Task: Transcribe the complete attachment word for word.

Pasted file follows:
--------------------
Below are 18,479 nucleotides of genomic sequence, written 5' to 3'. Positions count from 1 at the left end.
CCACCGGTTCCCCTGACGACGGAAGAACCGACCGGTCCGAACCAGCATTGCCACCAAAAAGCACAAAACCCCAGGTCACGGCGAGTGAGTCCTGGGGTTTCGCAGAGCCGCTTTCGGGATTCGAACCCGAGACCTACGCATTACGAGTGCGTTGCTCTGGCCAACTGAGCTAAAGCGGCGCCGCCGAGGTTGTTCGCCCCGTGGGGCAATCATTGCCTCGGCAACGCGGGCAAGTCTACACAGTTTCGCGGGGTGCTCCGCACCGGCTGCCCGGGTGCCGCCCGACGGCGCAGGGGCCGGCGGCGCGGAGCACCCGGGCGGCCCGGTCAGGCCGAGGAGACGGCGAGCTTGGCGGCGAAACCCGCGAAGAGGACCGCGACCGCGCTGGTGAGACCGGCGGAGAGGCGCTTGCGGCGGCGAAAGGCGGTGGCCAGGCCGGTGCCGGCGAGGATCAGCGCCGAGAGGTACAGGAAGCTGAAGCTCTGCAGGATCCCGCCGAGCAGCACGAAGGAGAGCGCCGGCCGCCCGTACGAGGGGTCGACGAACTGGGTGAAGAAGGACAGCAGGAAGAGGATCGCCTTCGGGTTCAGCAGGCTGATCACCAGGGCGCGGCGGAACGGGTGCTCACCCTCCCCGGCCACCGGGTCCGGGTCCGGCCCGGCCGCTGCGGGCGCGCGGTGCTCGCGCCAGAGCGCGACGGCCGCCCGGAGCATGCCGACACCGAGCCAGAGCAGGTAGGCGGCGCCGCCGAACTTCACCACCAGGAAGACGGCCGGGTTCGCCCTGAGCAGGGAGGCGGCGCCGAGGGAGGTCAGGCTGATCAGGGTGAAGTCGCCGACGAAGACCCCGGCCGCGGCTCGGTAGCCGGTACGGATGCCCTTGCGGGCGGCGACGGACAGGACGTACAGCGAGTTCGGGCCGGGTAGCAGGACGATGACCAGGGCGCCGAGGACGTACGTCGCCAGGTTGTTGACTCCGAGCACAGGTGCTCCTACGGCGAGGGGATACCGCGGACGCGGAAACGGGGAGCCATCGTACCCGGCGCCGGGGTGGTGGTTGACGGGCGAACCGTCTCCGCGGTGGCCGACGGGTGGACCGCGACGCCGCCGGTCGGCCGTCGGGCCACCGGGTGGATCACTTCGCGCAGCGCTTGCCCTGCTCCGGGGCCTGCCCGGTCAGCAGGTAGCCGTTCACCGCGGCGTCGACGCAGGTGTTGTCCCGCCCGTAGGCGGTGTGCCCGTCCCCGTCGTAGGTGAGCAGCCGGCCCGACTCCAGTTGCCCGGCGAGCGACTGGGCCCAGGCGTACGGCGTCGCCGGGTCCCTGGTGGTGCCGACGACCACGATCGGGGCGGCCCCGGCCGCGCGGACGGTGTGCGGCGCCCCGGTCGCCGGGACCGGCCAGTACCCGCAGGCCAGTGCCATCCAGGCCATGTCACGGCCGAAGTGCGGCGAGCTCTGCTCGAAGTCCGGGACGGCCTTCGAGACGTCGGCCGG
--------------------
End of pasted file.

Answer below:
Below are 18,479 nucleotides of genomic sequence, written 5' to 3'. Positions count from 1 at the left end.
CCACCGGTTCCCCTGACGACGGAAGAACCGACCGGTCCGAACCAGCATTGCCACCAAAAAGCACAAAACCCCAGGTCACGGCGAGTGAGTCCTGGGGTTTCGCAGAGCCGCTTTCGGGATTCGAACCCGAGACCTACGCATTACGAGTGCGTTGCTCTGGCCAACTGAGCTAAAGCGGCGCCGCCGAGGTTGTTCGCCCCGTGGGGCAATCATTGCCTCGGCAACGCGGGCAAGTCTACACAGTTTCGCGGGGTGCTCCGCACCGGCTGCCCGGGTGCCGCCCGACGGCGCAGGGGCCGGCGGCGCGGAGCACCCGGGCGGCCCGGTCAGGCCGAGGAGACGGCGAGCTTGGCGGCGAAACCCGCGAAGAGGACCGCGACCGCGCTGGTGAGACCGGCGGAGAGGCGCTTGCGGCGGCGAAAGGCGGTGGCCAGGCCGGTGCCGGCGAGGATCAGCGCCGAGAGGTACAGGAAGCTGAAGCTCTGCAGGATCCCGCCGAGCAGCACGAAGGAGAGCGCCGGCCGCCCGTACGAGGGGTCGACGAACTGGGTGAAGAAGGACAGCAGGAAGAGGATCGCCTTCGGGTTCAGCAGGCTGATCACCAGGGCGCGGCGGAACGGGTGCTCACCCTCCCCGGCCACCGGGTCCGGGTCCGGCCCGGCCGCTGCGGGCGCGCGGTGCTCGCGCCAGAGCGCGACGGCCGCCCGGAGCATGCCGACACCGAGCCAGAGCAGGTAGGCGGCGCCGCCGAACTTCACCACCAGGAAGACGGCCGGGTTCGCCCTGAGCAGGGAGGCGGCGCCGAGGGAGGTCAGGCTGATCAGGGTGAAGTCGCCGACGAAGACCCCGGCCGCGGCTCGGTAGCCGGTACGGATGCCCTTGCGGGCGGCGACGGACAGGACGTACAGCGAGTTCGGGCCGGGTAGCAGGACGATGACCAGGGCGCCGAGGACGTACGTCGCCAGGTTGTTGACTCCGAGCACAGGTGCTCCTACGGCGAGGGGATACCGCGGACGCGGAAACGGGGAGCCATCGTACCCGGCGCCGGGGTGGTGGTTGACGGGCGAACCGTCTCCGCGGTGGCCGACGGGTGGACCGCGACGCCGCCGGTCGGCCGTCGGGCCACCGGGTGGATCACTTCGCGCAGCGCTTGCCCTGCTCCGGGGCCTGCCCGGTCAGCAGGTAGCCGTTCACCGCGGCGTCGACGCAGGTGTTGTCCCGCCCGTAGGCGGTGTGCCCGTCCCCGTCGTAGGTGAGCAGCCGGCCCGACTCCAGTTGCCCGGCGAGCGACTGGGCCCAGGCGTACGGCGTCGCCGGGTCCCTGGTGGTGCCGACGACCACGATCGGGGCGGCCCCGGCCGCGCGGACGGTGTGCGGCGCCCCGGTCGCCGGGACCGGCCAGTACCCGCAGGCCAGTGCCATCCAGGCCATGTCACGGCCGAAGTGCGGCGAGCTCTGCTCGAAGTCCGGGACGGCCTTCGAGACGTCGGCCGG